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I have significant speaker hum when switching sources on my Onkyo TX-NR709 receiver to the TV/CD analog inputs that I am using as inputs for my Rega RP1 turntable which is routed through a Musical Fidelity V-LPSII preamp powered by MF's V-PSUII power supply. The higher end AudioQuest RCA output cables from the preamp are connected to the TV/CD analog inputs on the receiver. There is a 55 gallon aquarium next to the component stand that houses my turntable which in turn sits next to the cabinet that houses the rest of my components...all within a span of about 12 feet in width. The aquarium lights are on a separate power circuit than my Panamax 5100 power conditioner, from which all components are powered. There is an AudioPrism Quietline noise filter plugged in next to the Panamax power conditioner plug at the wall outlet. When I turn the lights off, the hum stops. There are two flourescent fixtures with ballasts in the aquarium lid. Does anyone know of a solution to this problem? Would a flourescent fixture that does not require a ballast solve the problem?


Thanks for any help.
 

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The lights are actually on a different circuit (different breaker)? If so, then you are probably picking up radiated noise, which can be hard to fix. If you are of a technical bent, or have a techie friend, bypass capacitors might help. Mu-metal shielding might help but may be difficult to apply (and costly to obtain), plus I do not know if the ballast transformer or lights themselves are the culprit. Lights without a ballast tend to use a high-frequency switching circuit which will change the frequency but may make the problem better or worse.


If you flip the hood so the ballast is on the other side (hopefully the opposite side), does it help?


Also note older lights and older ballasts may hum more than new, but again no guarantee a new hood would help...


Almost forgot -- does it only hum with the turntable? If so, you may have a grounding problem, which could be fixed with a separate ground wire from TT to preamp and/or main preamp, or may be able to move (physically) the cables from TT to preamp (and the preamp itself) and reduce the hum.


HTH - Don
 

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The culprit was the the ballast in each of the fixtures. According to info I received from another forum, evidently the ballast puts out a relatively strong magnetic field that oscillates at 60 hz. The lights were located close enough to the speaker drivers to actually drive the cones and create the hum. I removed the fixtures and replaced them with standard light sockets and two 13W micro mini CFL bulbs made by Sylvania. No more hum. The heat generated by the CFL's might be an issue, but I won't know until tomorrow when I check the water temp.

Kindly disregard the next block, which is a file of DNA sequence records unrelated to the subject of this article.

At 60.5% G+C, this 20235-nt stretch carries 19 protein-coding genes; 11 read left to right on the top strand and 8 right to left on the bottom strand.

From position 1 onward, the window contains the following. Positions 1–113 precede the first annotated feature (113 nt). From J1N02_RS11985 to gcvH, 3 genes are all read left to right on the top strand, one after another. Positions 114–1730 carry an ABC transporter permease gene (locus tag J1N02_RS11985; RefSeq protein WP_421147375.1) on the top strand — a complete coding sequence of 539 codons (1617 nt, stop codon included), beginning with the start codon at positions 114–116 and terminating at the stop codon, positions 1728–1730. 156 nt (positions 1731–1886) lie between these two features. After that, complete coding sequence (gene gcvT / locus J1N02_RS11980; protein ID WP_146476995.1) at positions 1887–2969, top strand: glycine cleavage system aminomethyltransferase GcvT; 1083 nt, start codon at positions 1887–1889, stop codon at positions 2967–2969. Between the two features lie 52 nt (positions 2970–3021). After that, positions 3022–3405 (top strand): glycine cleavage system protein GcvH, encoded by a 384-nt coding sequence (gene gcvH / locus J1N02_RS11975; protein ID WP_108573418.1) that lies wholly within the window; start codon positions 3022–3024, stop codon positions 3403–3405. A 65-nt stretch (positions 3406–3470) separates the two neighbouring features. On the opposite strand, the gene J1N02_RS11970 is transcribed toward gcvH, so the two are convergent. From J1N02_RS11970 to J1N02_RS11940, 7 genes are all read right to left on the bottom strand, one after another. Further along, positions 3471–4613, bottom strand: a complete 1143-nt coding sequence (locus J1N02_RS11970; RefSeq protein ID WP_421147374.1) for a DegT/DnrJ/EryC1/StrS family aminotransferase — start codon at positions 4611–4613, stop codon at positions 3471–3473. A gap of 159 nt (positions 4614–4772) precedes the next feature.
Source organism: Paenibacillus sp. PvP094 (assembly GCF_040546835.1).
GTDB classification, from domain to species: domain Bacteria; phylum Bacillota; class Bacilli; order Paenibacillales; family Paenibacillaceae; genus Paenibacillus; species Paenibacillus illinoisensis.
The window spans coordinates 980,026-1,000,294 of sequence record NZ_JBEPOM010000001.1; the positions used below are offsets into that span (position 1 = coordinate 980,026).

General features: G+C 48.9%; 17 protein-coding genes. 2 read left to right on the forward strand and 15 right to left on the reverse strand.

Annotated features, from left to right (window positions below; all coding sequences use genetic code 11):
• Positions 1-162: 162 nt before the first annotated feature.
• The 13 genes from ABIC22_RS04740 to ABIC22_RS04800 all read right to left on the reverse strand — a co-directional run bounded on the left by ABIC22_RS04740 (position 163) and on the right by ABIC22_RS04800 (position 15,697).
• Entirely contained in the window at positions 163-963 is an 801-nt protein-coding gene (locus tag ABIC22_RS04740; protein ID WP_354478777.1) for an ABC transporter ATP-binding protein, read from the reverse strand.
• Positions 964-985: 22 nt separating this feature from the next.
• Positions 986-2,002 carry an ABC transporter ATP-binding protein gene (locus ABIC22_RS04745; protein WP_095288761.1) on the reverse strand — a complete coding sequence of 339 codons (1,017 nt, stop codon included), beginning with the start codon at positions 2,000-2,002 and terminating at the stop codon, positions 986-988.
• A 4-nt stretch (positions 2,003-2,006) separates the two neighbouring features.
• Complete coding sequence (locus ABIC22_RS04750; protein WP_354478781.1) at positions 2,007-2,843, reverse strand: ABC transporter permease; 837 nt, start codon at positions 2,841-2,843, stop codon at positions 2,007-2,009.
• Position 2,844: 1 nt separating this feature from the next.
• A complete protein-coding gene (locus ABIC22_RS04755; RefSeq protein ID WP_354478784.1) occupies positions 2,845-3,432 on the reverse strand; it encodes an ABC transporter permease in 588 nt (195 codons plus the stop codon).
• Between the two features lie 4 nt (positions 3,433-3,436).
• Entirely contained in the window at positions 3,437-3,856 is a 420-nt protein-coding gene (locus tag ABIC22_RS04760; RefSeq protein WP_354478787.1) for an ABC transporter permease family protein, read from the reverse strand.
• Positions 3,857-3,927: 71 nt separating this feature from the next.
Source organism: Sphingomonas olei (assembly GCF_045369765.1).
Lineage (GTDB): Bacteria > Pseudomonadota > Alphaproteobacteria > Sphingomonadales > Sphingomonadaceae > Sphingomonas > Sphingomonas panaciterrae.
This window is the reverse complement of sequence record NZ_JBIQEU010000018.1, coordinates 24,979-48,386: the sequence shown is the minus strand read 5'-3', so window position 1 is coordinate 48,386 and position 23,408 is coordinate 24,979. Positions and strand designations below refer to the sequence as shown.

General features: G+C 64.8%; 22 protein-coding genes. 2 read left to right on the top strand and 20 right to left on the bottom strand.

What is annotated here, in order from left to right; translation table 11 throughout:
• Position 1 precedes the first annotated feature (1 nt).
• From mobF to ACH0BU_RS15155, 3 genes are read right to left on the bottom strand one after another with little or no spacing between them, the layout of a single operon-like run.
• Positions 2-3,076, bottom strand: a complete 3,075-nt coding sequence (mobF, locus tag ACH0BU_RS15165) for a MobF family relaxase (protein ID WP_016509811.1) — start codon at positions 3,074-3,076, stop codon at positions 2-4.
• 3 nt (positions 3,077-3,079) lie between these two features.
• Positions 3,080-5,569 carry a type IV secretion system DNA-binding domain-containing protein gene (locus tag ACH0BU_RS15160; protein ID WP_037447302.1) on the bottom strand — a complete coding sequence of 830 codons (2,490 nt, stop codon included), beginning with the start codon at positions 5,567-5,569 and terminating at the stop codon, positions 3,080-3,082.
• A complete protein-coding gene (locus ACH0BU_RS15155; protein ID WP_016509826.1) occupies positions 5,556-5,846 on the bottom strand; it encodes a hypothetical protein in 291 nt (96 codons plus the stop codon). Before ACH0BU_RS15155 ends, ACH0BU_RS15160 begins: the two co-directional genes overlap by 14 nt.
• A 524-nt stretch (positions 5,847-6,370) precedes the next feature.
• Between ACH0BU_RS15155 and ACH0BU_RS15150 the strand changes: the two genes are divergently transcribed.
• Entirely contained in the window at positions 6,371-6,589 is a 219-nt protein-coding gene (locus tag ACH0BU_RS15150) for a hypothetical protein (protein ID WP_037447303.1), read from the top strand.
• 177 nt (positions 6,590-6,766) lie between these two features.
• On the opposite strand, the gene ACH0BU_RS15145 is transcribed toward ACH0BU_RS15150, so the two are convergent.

I just hope that my cichlids can adjust...:)


Thanks for all of your input...
 

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You should probably look around for daylight balanced bulbs...
 

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Quote:
Originally Posted by jerrygp  /t/1414797/speaker-hum-and-aquarium-lights#post_22116517


I have significant speaker hum when switching sources on my Onkyo TX-NR709 receiver to the TV/CD analog inputs that I am using as inputs for my Rega RP1 turntable which is routed through a Musical Fidelity V-LPSII preamp powered by MF's V-PSUII power supply. The higher end AudioQuest RCA output cables from the preamp are connected to the TV/CD analog inputs on the receiver. There is a 55 gallon aquarium next to the component stand that houses my turntable which in turn sits next to the cabinet that houses the rest of my components...all within a span of about 12 feet in width. The aquarium lights are on a separate power circuit than my Panamax 5100 power conditioner, from which all components are powered. There is an AudioPrism Quietline noise filter plugged in next to the Panamax power conditioner plug at the wall outlet. When I turn the lights off, the hum stops. There are two flourescent fixtures with ballasts in the aquarium lid. Does anyone know of a solution to this problem? Would a flourescent fixture that does not require a ballast solve the problem?

First off, there are no such things as fluorescent lights that don't need a ballast. Fluorescent lights are at their core mercury arc lamps and they need some kind of current limiting which is what ballasts do, or they will destroy themselves. So the solution is not doing away with the ballasts, but which ballast if any will give you peace. Or, do away with the fluorescent lights.


I guess the modern alternative to fluorescent lights are LED lights and they could provide you with a solution, or not. If someone would sell them to you on approval, it might be an easy fix.


The ineffectiveness of the noise filter and power conditioner actually surprises me a little. The ineffectiveness of high end cables doesn't surprise me at all. Overall, it appears that the noise is either radiating into your system through EMI. or that it is exasperating a grounding problem.


Standing a thousand miles or more away, I'll go with EMI. It would be interesting to know if your florescent lights have magnetic ballasts or electronic ballasts. Switching ballast style might help. If the problem is EMI, it might be that a different RIAA preamp might help.
 
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